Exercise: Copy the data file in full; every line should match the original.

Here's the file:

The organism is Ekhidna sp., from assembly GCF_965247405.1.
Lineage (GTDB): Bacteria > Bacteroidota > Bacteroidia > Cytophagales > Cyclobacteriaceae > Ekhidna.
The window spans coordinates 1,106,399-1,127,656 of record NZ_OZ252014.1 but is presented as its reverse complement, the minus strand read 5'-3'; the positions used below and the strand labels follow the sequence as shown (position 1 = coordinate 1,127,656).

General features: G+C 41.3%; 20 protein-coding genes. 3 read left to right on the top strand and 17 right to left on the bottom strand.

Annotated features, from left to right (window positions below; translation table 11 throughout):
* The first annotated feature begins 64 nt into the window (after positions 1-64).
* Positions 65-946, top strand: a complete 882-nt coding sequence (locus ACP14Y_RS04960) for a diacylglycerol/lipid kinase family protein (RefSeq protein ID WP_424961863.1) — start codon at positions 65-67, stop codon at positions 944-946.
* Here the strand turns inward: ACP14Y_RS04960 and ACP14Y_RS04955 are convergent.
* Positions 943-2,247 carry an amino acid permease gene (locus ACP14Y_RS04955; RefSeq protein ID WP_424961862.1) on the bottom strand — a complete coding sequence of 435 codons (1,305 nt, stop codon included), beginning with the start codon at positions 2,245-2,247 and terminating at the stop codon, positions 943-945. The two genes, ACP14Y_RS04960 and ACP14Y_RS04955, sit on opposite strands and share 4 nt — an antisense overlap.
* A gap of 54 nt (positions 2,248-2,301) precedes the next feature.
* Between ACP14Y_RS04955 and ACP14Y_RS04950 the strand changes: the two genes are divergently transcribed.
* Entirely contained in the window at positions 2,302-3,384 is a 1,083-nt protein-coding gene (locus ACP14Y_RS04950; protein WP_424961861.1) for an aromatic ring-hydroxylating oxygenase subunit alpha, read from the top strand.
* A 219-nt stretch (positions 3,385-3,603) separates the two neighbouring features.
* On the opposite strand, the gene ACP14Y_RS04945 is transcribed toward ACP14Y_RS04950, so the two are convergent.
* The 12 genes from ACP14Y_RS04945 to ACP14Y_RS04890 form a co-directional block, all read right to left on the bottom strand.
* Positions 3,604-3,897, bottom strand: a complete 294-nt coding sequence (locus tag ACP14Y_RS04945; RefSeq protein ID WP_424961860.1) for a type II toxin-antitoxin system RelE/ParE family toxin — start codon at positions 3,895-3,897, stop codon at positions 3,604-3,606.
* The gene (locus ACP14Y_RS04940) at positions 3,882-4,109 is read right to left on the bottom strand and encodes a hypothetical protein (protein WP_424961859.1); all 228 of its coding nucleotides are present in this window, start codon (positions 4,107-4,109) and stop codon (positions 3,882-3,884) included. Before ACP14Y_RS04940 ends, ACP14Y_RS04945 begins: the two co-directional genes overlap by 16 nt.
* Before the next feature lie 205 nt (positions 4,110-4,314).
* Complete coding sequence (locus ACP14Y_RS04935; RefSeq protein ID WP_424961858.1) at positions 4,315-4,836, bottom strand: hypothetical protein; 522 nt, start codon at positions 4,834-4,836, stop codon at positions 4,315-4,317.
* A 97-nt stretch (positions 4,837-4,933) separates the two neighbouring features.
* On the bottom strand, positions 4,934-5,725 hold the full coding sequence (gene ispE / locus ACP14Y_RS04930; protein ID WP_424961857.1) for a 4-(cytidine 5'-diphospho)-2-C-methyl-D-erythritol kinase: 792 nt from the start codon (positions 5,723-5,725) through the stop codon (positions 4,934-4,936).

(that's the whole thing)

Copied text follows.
The organism is Ekhidna sp., from assembly GCF_965247405.1.
Lineage (GTDB): Bacteria > Bacteroidota > Bacteroidia > Cytophagales > Cyclobacteriaceae > Ekhidna.
The window spans coordinates 1,106,399-1,127,656 of record NZ_OZ252014.1 but is presented as its reverse complement, the minus strand read 5'-3'; the positions used below and the strand labels follow the sequence as shown (position 1 = coordinate 1,127,656).

General features: G+C 41.3%; 20 protein-coding genes. 3 read left to right on the top strand and 17 right to left on the bottom strand.

Annotated features, from left to right (window positions below; translation table 11 throughout):
* The first annotated feature begins 64 nt into the window (after positions 1-64).
* Positions 65-946, top strand: a complete 882-nt coding sequence (locus ACP14Y_RS04960) for a diacylglycerol/lipid kinase family protein (RefSeq protein ID WP_424961863.1) — start codon at positions 65-67, stop codon at positions 944-946.
* Here the strand turns inward: ACP14Y_RS04960 and ACP14Y_RS04955 are convergent.
* Positions 943-2,247 carry an amino acid permease gene (locus ACP14Y_RS04955; RefSeq protein ID WP_424961862.1) on the bottom strand — a complete coding sequence of 435 codons (1,305 nt, stop codon included), beginning with the start codon at positions 2,245-2,247 and terminating at the stop codon, positions 943-945. The two genes, ACP14Y_RS04960 and ACP14Y_RS04955, sit on opposite strands and share 4 nt — an antisense overlap.
* A gap of 54 nt (positions 2,248-2,301) precedes the next feature.
* Between ACP14Y_RS04955 and ACP14Y_RS04950 the strand changes: the two genes are divergently transcribed.
* Entirely contained in the window at positions 2,302-3,384 is a 1,083-nt protein-coding gene (locus ACP14Y_RS04950; protein WP_424961861.1) for an aromatic ring-hydroxylating oxygenase subunit alpha, read from the top strand.
* A 219-nt stretch (positions 3,385-3,603) separates the two neighbouring features.
* On the opposite strand, the gene ACP14Y_RS04945 is transcribed toward ACP14Y_RS04950, so the two are convergent.
* The 12 genes from ACP14Y_RS04945 to ACP14Y_RS04890 form a co-directional block, all read right to left on the bottom strand.
* Positions 3,604-3,897, bottom strand: a complete 294-nt coding sequence (locus tag ACP14Y_RS04945; RefSeq protein ID WP_424961860.1) for a type II toxin-antitoxin system RelE/ParE family toxin — start codon at positions 3,895-3,897, stop codon at positions 3,604-3,606.
* The gene (locus ACP14Y_RS04940) at positions 3,882-4,109 is read right to left on the bottom strand and encodes a hypothetical protein (protein WP_424961859.1); all 228 of its coding nucleotides are present in this window, start codon (positions 4,107-4,109) and stop codon (positions 3,882-3,884) included. Before ACP14Y_RS04940 ends, ACP14Y_RS04945 begins: the two co-directional genes overlap by 16 nt.
* Before the next feature lie 205 nt (positions 4,110-4,314).
* Complete coding sequence (locus ACP14Y_RS04935; RefSeq protein ID WP_424961858.1) at positions 4,315-4,836, bottom strand: hypothetical protein; 522 nt, start codon at positions 4,834-4,836, stop codon at positions 4,315-4,317.
* A 97-nt stretch (positions 4,837-4,933) separates the two neighbouring features.
* On the bottom strand, positions 4,934-5,725 hold the full coding sequence (gene ispE / locus ACP14Y_RS04930; protein ID WP_424961857.1) for a 4-(cytidine 5'-diphospho)-2-C-methyl-D-erythritol kinase: 792 nt from the start codon (positions 5,723-5,725) through the stop codon (positions 4,934-4,936).